Once we arrived at Mol, we followed the signs to the festival bus stop just outside the train station and waited around 10 minutes for the festival buses to arrive and take us to the festival site.

It was a 15 minute walk with heavy backpacks and camping gear to the entrance where we lined up to exchange our tickets for wristbands and enter the campsite. This was definitely the longest line of the festival, but still organised and not too chaotic.

As it had been raining in the lead up to the festival, certain areas of the campsite were already flooded and it started to pour as we put up our tent. The festival made every attempt to manage this by filling the mud puddles with bark and laying down platforms to walk on.

The main campsite was a short walk to the festival entrance where the lines were quick, even with extra security measures in place. Attendees had to walk through the metal detectors and were patted down by security before scanning their microchip wristband to enter the site.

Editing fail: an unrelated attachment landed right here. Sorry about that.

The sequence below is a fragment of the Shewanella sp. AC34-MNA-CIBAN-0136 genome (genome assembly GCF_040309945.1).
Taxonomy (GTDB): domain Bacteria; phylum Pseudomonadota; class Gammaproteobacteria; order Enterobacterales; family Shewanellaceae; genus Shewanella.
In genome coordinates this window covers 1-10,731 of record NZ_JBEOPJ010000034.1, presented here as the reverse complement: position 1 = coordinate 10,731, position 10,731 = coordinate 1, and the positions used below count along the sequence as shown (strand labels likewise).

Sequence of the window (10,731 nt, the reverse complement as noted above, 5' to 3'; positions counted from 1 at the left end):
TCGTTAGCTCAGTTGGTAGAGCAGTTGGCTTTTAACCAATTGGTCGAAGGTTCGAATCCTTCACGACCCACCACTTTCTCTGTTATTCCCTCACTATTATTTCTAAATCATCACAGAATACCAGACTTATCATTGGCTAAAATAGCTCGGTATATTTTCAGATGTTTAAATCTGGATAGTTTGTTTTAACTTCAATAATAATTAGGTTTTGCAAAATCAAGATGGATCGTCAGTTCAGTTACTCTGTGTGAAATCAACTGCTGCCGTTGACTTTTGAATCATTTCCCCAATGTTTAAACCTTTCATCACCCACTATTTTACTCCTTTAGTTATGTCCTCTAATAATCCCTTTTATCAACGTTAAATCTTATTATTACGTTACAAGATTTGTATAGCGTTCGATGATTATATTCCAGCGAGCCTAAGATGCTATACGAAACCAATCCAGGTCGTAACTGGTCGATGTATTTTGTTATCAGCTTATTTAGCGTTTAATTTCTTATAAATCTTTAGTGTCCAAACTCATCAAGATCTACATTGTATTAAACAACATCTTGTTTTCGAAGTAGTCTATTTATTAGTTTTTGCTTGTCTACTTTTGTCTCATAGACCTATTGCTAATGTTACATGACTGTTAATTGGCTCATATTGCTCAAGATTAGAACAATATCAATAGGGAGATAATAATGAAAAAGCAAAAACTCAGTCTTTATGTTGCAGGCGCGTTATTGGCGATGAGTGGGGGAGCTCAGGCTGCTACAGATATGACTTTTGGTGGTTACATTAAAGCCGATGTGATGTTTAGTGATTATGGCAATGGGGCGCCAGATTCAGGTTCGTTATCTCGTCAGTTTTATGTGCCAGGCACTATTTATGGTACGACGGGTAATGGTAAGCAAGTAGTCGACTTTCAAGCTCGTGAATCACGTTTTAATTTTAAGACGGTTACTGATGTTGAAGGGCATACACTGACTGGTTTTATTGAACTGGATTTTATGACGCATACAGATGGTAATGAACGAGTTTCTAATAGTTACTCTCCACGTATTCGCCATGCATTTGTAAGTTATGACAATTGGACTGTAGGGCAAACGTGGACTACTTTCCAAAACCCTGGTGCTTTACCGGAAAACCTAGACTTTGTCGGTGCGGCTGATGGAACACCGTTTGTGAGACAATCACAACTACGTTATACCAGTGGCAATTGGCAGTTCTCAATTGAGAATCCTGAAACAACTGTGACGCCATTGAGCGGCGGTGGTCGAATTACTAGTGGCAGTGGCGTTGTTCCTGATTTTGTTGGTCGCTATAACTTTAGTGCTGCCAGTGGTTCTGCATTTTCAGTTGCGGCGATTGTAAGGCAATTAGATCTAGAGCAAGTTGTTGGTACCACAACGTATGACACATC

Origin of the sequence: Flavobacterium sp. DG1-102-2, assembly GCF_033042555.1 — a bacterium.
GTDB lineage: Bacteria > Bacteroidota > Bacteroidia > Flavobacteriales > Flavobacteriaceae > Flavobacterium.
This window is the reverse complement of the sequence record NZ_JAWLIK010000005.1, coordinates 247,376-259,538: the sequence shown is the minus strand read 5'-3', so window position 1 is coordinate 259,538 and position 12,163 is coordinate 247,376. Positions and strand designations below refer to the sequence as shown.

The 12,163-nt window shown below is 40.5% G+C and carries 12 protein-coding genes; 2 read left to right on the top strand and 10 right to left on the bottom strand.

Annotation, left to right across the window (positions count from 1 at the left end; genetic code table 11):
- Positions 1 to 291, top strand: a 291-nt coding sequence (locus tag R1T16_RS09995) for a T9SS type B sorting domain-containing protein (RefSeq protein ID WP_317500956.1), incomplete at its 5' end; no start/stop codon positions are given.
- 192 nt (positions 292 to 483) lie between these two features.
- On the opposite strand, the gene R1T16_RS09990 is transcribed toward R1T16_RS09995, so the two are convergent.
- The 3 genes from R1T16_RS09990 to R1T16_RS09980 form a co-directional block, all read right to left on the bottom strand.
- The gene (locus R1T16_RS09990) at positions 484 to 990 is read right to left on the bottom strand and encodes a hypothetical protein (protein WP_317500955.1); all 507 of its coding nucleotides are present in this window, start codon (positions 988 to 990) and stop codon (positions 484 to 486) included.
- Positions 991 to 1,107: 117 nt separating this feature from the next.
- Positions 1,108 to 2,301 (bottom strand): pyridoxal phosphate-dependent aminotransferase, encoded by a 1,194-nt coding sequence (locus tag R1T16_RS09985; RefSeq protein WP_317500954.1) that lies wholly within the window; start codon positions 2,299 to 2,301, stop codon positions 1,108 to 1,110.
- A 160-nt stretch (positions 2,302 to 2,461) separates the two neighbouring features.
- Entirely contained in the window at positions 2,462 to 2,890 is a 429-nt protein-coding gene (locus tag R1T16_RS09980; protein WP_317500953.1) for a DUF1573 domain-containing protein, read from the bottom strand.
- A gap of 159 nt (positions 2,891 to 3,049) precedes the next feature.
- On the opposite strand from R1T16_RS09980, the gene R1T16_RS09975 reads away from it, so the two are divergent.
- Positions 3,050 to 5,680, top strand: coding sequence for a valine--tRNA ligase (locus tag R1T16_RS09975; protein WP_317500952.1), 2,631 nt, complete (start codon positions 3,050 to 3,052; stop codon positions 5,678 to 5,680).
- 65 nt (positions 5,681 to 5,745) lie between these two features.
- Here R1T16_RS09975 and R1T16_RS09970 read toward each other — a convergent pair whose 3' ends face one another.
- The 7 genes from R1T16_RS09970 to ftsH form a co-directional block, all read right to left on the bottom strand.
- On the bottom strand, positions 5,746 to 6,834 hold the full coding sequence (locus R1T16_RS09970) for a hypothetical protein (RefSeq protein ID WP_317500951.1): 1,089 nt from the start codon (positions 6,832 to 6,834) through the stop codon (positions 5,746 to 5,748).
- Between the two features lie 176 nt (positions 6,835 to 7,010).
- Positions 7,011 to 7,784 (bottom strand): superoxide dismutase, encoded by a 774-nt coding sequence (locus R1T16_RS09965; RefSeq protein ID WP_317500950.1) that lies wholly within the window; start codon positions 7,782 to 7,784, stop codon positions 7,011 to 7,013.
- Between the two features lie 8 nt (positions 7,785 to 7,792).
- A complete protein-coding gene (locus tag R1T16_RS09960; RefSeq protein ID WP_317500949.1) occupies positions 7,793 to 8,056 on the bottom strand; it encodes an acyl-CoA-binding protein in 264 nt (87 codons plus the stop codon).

While the food and drink was a little more expensive than other festivals I have attended, the token system was easy to use. You could line up to pay by cash or card and receive your tokens from an ATM like machine.

Lines were never too long for food or drinks, there were areas of the festival with free wifi and phone charging stations. There was wrestling, dodgem cars, a ferris wheel and even an indoor rock cafe where you could chill out between sets. Free earplugs were also provided to anyone who needed them.